Scrap Dealers Fighting New Law

By Steve Phillips - bio | email

BILOXI, MS (WLOX) - A federal judge has delayed the effective date of a new state law aimed at reducing scrap metal theft.

Judge Henry Wingate issued the order after scrap metal dealers challenged the new law and requested an injunction. The dealers question certain provisions which they claim are unconstitutional.

Scrap metal dealers claim the new law is overkill in its regulations and unfairly burdensome on their business. The law was designed to battle the growing problem of scrap metal theft, which has increased greatly as the price of copper and other metals has soared in recent months.

But many dealers say it punishes them and does little to stop the criminals.

Workers at David Motor spent the afternoon organizing the scrap yard. Clearing space will provide the extra room they'll need to comply with the new law.

"The law is designed to punish the scrap industry and to punish the small guy. It's not about catching thieves," said Jack Markowitz, the chief financial officer for David Motor & Scrap in Biloxi.

He doesn't mince words in describing his disdain for the new law. A makeshift summary of the rules is already posted for customers.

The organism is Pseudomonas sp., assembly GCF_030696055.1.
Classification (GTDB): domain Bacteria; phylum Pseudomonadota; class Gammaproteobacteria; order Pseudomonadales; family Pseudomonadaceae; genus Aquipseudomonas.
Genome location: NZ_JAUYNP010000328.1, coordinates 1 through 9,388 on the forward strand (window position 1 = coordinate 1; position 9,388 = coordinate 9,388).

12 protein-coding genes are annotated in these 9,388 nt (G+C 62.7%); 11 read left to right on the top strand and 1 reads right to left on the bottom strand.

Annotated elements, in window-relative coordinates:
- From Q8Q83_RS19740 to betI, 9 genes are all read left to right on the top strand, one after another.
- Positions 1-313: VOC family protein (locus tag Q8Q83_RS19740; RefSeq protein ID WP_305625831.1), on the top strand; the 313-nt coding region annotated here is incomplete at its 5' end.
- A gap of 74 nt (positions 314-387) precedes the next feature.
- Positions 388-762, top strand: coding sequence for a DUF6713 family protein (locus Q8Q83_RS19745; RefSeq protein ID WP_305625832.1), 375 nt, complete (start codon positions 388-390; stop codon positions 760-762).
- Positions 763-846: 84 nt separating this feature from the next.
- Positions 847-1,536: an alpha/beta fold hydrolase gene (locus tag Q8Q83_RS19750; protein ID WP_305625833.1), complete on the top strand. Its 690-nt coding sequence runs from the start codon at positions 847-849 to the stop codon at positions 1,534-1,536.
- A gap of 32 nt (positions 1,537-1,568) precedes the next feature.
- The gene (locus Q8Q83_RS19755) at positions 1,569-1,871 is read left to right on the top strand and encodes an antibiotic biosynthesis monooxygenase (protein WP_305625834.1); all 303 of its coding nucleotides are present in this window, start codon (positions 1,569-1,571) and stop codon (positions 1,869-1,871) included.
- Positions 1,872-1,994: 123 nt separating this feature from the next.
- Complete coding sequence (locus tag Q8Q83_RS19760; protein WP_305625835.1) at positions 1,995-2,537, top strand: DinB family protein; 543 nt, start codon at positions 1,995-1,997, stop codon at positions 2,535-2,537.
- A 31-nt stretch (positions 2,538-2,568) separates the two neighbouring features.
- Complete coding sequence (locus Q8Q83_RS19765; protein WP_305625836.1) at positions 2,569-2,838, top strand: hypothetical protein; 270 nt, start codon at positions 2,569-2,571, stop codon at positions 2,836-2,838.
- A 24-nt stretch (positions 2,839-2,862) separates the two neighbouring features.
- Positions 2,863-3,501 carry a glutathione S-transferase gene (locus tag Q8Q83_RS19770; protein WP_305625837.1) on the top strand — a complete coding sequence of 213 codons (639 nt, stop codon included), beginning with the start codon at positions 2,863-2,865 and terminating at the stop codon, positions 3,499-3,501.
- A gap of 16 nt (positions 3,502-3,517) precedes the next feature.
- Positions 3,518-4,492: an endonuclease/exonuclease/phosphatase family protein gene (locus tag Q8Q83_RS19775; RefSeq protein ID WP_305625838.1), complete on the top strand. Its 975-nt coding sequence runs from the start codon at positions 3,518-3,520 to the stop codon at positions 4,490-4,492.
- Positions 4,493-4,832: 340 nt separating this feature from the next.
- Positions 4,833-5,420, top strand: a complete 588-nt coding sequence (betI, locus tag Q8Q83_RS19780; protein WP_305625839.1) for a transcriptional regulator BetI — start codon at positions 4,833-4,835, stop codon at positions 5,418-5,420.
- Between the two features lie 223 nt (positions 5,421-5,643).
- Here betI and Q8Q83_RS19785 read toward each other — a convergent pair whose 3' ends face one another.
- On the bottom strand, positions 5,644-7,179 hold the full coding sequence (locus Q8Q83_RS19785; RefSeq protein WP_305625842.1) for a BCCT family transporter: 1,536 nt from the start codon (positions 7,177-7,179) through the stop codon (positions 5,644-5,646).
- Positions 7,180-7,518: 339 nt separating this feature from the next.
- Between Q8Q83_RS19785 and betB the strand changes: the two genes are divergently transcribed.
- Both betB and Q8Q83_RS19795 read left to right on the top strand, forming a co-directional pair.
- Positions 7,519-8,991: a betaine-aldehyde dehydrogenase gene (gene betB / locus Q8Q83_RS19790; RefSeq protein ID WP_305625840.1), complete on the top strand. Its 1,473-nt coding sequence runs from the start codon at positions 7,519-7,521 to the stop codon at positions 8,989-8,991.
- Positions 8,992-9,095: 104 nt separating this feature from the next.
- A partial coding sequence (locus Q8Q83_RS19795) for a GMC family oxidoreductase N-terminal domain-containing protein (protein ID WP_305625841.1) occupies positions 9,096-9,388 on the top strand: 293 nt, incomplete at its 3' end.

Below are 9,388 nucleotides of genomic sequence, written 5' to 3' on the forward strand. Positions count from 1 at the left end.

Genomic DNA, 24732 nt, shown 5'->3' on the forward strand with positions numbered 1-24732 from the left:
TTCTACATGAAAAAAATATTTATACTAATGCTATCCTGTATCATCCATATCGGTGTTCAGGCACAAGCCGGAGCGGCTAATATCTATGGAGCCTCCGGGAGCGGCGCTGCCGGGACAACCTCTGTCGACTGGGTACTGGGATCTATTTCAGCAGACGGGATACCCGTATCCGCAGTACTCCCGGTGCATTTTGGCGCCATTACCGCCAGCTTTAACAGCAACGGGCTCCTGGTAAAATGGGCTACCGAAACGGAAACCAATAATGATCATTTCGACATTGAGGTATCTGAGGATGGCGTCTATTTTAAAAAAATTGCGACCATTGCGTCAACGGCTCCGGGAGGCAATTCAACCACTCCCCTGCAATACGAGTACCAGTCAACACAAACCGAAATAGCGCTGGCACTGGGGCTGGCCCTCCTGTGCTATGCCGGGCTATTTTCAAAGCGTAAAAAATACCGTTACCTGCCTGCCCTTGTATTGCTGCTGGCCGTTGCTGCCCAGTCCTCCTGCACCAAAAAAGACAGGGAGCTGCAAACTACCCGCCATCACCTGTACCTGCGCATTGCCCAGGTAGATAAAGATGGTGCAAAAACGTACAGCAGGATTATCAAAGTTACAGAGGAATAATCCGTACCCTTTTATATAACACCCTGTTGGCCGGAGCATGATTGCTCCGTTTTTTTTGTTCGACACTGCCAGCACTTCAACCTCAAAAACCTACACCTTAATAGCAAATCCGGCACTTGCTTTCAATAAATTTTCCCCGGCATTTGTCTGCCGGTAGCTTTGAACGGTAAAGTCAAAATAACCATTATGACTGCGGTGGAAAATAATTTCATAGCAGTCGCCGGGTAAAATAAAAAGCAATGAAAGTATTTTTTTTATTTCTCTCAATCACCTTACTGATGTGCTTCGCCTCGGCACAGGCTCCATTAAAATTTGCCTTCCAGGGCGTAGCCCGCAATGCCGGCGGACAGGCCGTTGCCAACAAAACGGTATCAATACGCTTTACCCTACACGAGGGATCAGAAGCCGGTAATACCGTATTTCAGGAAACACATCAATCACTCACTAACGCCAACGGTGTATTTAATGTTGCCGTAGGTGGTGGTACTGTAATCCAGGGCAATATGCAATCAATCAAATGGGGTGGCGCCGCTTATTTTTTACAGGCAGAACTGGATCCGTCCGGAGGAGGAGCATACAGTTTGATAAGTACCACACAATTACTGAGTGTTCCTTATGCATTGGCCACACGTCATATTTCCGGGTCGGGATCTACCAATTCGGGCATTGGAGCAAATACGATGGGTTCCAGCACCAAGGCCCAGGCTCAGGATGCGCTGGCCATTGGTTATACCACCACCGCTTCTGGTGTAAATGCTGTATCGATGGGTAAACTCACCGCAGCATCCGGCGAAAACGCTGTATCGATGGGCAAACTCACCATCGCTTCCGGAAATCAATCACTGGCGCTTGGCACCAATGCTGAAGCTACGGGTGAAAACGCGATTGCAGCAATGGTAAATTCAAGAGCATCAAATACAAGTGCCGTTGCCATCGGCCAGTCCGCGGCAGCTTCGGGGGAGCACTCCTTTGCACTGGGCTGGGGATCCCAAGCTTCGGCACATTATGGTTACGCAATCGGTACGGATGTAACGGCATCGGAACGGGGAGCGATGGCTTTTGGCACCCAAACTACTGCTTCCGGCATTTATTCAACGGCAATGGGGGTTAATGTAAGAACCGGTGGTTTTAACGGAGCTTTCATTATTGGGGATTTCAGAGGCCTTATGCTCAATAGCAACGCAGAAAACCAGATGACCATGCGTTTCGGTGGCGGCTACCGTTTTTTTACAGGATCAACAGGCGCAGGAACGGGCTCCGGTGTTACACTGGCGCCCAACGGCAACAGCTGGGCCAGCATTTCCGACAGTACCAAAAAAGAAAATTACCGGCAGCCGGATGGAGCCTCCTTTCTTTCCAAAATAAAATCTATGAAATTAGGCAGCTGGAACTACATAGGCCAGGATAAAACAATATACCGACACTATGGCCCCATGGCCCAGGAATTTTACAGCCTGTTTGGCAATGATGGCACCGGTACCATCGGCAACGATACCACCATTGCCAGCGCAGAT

"We have to take a picture of the material. We have to take a picture of the person. We have to take a picture of the driver's license. We have to take a picture of the automobile and the license on the automobile," he explains.

"This is all getting ready. Trying to get everything cleaned up and moved out of here," said manager Roxanna Harvey, who was overseeing the yard clean up.

She says one big burden is the requirement to "tag and hold" scrap metal a customer brings in. It must be kept in separate stacks for three days. The biggest administrative headache is simple.

"Paperwork. Lots of paperwork. It's going to be very slow and tedious. People will have to wait. It's going to be a 15 to 20 minute wait to do all the paperwork and match it up," says Harvey.

A constitutional challenge to the law involves the provision that customers must be paid by checks, which won't be mailed until after that three day hold.

"I don't know of any business in this country, whether you're a doctor, a lawyer, a grocery store. I don't know of any business that's not allowed to use the cash that's issued by the government," said Markowitz.

While this new law may be aimed at catching scrap metal thieves or deterring such theft, Markowitz doesn't see that happening. He expects the criminals will simply go elsewhere.

"It only creates a burdensome situation that hurts the little guy, hurts the scrap dealer. And the thieves will simply go to Alabama or Louisiana to sell their material. What do they care?"

The requirement to "tag and hold" scrap metal for three days is the most contentious provision of the new law. An earlier version of the bill called for a five day hold, but that was reduced to three days after scrap metal dealers objected.

Judge Henry Wingate is expected to issue a ruling Tuesday on the legal challenges.